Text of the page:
Hampshire, Portsmouth and Southampton

Minerals and Waste Local Plan:
Adopted December 1998

Waste Water (Sewage) and Sewage Sludge

Main Contents Page

Need for Waste Facilities

Clinical Waste

6. Meeting the Need for Waste Management

Non-Inert Waste Scenarios


General Considerations

Inert Waste Scenarios

Waste Water (Sewage) and Sewage Sludge

Waste Arisings

Landfilling and Landraising

Ancillary Waste Development

Waste Minimisation and Recycling

Waste Processing


Resource Recovery

Difficult and Special Waste


6.90 Apart from the relatively small quantities collected by waste companies and some District Councils from cess pits and septic tanks, all waste water (sewage) arising in Hampshire is handled and treated by the three water companies - Southern Water, Thames Water and Wessex Water. It is estimated that some 30,000 million gallons of waste water is generated each year in Hampshire. The majority of this is handled by Southern Water, which covers most of the County, including the large urban areas of south Hampshire. In 1994 the waste water treatment works operated by Southern Water produced approximately 23,000 tonnes of dry sewage sludge. In 1991 this was disposed of in the following ways: 55 per cent on land (mainly spreading on agricultural land); 34 per cent to the sea (by ship); and 11 per cent by incineration (at the Peel Common, Fareham sewage sludge incinerator). Southern Water operates some plants along the Hampshire coast which currently discharge waste water to the sea following preliminary treatment (coarse filtering) only.

6.91 The European Community Urban Waste Water Treatment Directive (91/271/EEC) has two major implications for the treatment of waste water and the disposal of sewage sludge which will have effect within the Plan period. Firstly, it requires the cessation of sewage sludge disposal at sea by 1998. Secondly, secondary treatment is required by 2000 for waste water treatment works with population catchments over 15,000 which discharge effluent to sea; and by the end of 2005 for works with population catchments between 10,000 and 15,000, depending on the classification of the receiving water.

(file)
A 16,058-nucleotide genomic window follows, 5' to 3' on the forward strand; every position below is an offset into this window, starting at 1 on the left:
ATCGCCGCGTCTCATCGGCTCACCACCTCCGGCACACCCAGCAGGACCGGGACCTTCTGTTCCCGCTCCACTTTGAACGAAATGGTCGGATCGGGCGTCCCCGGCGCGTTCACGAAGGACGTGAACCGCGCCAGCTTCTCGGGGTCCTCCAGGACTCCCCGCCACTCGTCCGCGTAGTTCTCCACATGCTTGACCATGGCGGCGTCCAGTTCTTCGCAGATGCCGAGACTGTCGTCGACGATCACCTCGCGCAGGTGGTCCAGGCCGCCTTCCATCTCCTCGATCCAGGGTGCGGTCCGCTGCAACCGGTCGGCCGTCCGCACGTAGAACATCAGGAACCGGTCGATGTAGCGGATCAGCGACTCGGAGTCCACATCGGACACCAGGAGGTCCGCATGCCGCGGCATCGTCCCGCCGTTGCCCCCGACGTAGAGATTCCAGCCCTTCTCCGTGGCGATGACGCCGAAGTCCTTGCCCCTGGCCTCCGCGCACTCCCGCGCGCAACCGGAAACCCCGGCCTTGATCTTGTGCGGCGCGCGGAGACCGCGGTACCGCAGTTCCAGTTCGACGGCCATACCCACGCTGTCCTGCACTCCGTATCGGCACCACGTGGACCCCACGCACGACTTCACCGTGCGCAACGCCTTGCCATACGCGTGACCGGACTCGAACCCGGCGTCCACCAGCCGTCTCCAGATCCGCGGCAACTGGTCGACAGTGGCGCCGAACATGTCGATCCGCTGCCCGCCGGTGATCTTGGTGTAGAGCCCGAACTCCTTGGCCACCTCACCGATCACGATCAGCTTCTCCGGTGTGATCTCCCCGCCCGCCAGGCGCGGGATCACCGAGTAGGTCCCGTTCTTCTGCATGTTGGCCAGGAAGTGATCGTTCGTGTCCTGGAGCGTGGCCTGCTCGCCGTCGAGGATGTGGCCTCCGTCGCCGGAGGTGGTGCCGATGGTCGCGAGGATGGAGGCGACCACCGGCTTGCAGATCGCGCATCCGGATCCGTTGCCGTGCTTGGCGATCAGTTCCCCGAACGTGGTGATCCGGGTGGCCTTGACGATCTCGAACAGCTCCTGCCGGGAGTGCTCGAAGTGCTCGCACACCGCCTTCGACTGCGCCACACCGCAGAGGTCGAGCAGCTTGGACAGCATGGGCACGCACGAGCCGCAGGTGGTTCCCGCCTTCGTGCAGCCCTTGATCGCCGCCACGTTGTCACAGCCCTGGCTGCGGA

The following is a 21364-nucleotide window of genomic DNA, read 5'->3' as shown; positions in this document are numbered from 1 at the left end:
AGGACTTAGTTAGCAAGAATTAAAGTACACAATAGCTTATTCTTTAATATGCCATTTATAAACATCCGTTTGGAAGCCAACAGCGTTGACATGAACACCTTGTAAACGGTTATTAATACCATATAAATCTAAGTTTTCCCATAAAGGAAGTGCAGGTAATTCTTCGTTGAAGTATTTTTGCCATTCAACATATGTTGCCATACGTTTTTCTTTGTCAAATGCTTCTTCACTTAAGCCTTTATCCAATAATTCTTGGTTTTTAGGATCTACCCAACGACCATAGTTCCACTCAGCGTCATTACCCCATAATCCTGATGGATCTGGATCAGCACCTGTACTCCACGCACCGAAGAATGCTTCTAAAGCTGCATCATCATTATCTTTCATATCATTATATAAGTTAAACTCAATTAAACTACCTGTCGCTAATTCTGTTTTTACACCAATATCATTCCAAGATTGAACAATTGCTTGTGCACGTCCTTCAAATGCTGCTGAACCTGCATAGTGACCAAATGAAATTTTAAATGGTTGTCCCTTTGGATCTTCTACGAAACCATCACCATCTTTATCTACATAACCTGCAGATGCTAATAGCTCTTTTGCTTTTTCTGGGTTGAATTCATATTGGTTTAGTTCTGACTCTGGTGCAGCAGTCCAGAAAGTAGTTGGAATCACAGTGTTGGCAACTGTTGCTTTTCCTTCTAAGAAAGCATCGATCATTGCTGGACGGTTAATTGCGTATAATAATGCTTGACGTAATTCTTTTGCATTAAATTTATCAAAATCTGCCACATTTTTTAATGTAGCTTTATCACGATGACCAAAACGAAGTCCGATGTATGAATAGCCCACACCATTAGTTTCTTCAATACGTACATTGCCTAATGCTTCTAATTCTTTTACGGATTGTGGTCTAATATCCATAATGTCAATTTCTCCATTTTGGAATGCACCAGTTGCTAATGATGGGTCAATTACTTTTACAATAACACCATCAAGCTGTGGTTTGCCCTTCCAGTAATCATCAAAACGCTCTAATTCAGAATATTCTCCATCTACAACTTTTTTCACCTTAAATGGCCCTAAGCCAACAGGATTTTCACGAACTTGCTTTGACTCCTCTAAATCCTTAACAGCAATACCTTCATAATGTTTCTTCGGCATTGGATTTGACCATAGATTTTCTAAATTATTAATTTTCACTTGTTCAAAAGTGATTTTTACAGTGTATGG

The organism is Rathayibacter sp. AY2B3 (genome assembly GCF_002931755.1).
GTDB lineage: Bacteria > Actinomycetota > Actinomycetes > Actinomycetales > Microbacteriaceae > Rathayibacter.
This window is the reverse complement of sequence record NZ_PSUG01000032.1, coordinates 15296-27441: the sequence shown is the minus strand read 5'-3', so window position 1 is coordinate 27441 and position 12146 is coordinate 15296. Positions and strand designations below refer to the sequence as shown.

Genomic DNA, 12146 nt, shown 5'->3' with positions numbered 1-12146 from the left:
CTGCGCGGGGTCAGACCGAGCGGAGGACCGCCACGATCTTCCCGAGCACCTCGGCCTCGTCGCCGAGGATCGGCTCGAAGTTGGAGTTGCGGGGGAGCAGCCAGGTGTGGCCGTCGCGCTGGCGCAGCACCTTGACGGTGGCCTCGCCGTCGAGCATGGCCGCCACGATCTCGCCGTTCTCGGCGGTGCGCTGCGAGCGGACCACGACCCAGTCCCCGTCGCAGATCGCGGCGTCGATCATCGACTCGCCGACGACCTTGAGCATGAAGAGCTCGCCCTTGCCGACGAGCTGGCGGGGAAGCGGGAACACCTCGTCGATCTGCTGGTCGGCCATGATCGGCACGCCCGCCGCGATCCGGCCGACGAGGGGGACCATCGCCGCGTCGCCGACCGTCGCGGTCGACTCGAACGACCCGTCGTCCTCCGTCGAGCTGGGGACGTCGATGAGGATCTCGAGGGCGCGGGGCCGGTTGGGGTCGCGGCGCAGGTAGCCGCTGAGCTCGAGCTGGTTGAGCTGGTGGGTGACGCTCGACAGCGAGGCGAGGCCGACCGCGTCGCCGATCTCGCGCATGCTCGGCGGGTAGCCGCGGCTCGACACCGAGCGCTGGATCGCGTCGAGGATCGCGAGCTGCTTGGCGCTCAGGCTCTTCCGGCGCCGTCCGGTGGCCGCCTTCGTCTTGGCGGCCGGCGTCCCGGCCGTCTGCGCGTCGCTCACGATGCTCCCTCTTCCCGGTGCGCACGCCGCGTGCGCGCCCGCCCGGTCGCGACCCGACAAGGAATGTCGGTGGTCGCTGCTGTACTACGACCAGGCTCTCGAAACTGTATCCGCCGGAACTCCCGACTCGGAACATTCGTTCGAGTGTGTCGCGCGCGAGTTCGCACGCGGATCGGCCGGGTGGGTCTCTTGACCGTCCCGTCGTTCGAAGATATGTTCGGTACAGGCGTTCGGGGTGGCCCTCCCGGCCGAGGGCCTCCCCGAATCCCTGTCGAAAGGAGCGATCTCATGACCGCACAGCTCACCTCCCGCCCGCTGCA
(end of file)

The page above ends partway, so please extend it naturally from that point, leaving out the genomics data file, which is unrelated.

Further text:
6.92 Within Hampshire these requirements only apply to Southern Water. Firstly, Southern Water needs to find an alternative means of disposal for the approximately 13,000 tonnes of dry sewage sludge that were disposed of at sea (1994 figure). Secondly, new waste water treatment works will be required to provide secondary treatment for the waste water which is currency discharged to the sea at Eastney (Portsmouth) and Ashlett Creek (Fawley). It is estimated that these new works, together with the recently completed works at Lower Pennington (Lymington), will generate an additional 7,300 tonnes of dry sewage sludge, mostly from Portsmouth, which will require treatment and disposal. Therefore a total of approximately 20,300 tonnes of dry sewage sludge will require new provisions for disposal. In addition, in the light of developing legislation and public opinion, the current practice of applying raw liquid sewage sludge directly to agricultural land may be reviewed. This could lead to a requirement for additional treatment and disposal provision at waste water treatment works in the parts of the County away from the coast. Population growth and new development may also lead to a need for new or improved waste water treatment facilities.